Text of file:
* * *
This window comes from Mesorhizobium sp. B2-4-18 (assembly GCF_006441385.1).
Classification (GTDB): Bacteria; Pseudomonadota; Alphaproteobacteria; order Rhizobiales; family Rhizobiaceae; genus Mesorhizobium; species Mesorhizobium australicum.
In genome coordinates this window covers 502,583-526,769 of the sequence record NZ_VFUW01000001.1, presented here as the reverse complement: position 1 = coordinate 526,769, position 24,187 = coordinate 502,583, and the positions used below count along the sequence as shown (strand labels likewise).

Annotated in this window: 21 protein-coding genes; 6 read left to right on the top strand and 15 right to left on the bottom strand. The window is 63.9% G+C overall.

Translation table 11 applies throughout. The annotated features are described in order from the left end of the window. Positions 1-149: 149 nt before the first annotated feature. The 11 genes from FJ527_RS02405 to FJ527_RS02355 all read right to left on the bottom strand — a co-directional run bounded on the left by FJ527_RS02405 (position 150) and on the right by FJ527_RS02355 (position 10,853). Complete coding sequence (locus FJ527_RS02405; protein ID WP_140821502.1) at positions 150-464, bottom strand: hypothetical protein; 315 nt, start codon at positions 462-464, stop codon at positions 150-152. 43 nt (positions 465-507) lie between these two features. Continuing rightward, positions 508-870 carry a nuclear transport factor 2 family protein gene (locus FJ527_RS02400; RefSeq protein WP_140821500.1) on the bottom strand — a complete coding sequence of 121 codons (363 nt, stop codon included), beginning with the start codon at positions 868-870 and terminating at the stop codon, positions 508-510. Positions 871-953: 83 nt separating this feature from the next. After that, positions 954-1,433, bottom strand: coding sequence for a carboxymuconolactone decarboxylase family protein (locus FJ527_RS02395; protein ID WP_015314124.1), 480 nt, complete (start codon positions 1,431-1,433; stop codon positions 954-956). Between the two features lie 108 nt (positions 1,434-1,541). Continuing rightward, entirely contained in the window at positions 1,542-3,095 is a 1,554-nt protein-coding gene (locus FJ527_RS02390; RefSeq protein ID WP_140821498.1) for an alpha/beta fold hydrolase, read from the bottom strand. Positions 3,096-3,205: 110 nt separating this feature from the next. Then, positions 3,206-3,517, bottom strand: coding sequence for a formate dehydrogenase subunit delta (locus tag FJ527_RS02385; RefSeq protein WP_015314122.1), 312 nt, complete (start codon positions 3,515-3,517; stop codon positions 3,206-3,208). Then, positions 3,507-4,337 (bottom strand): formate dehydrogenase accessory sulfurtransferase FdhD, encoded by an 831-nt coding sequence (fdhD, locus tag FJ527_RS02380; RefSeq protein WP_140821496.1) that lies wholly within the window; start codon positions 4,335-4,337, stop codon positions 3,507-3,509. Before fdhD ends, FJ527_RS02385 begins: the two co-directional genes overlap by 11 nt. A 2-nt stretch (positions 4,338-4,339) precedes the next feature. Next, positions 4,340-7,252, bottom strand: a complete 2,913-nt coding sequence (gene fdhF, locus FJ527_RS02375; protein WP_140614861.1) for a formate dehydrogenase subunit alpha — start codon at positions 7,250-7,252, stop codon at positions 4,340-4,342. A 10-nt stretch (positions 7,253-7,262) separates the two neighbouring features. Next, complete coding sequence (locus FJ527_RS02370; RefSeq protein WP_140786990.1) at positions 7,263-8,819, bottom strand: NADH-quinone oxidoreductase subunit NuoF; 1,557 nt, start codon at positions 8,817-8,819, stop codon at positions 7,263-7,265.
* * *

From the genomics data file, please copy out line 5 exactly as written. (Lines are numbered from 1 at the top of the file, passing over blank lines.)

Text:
Translation table 11 applies throughout. The annotated features are described in order from the left end of the window. Positions 1-149: 149 nt before the first annotated feature. The 11 genes from FJ527_RS02405 to FJ527_RS02355 all read right to left on the bottom strand — a co-directional run bounded on the left by FJ527_RS02405 (position 150) and on the right by FJ527_RS02355 (position 10,853). Complete coding sequence (locus FJ527_RS02405; protein ID WP_140821502.1) at positions 150-464, bottom strand: hypothetical protein; 315 nt, start codon at positions 462-464, stop codon at positions 150-152. 43 nt (positions 465-507) lie between these two features. Continuing rightward, positions 508-870 carry a nuclear transport factor 2 family protein gene (locus FJ527_RS02400; RefSeq protein WP_140821500.1) on the bottom strand — a complete coding sequence of 121 codons (363 nt, stop codon included), beginning with the start codon at positions 868-870 and terminating at the stop codon, positions 508-510. Positions 871-953: 83 nt separating this feature from the next. After that, positions 954-1,433, bottom strand: coding sequence for a carboxymuconolactone decarboxylase family protein (locus FJ527_RS02395; protein ID WP_015314124.1), 480 nt, complete (start codon positions 1,431-1,433; stop codon positions 954-956). Between the two features lie 108 nt (positions 1,434-1,541). Continuing rightward, entirely contained in the window at positions 1,542-3,095 is a 1,554-nt protein-coding gene (locus FJ527_RS02390; RefSeq protein ID WP_140821498.1) for an alpha/beta fold hydrolase, read from the bottom strand. Positions 3,096-3,205: 110 nt separating this feature from the next. Then, positions 3,206-3,517, bottom strand: coding sequence for a formate dehydrogenase subunit delta (locus tag FJ527_RS02385; RefSeq protein WP_015314122.1), 312 nt, complete (start codon positions 3,515-3,517; stop codon positions 3,206-3,208). Then, positions 3,507-4,337 (bottom strand): formate dehydrogenase accessory sulfurtransferase FdhD, encoded by an 831-nt coding sequence (fdhD, locus tag FJ527_RS02380; RefSeq protein WP_140821496.1) that lies wholly within the window; start codon positions 4,335-4,337, stop codon positions 3,507-3,509. Before fdhD ends, FJ527_RS02385 begins: the two co-directional genes overlap by 11 nt. A 2-nt stretch (positions 4,338-4,339) precedes the next feature. Next, positions 4,340-7,252, bottom strand: a complete 2,913-nt coding sequence (gene fdhF, locus FJ527_RS02375; protein WP_140614861.1) for a formate dehydrogenase subunit alpha — start codon at positions 7,250-7,252, stop codon at positions 4,340-4,342. A 10-nt stretch (positions 7,253-7,262) separates the two neighbouring features. Next, complete coding sequence (locus FJ527_RS02370; RefSeq protein WP_140786990.1) at positions 7,263-8,819, bottom strand: NADH-quinone oxidoreductase subunit NuoF; 1,557 nt, start codon at positions 8,817-8,819, stop codon at positions 7,263-7,265.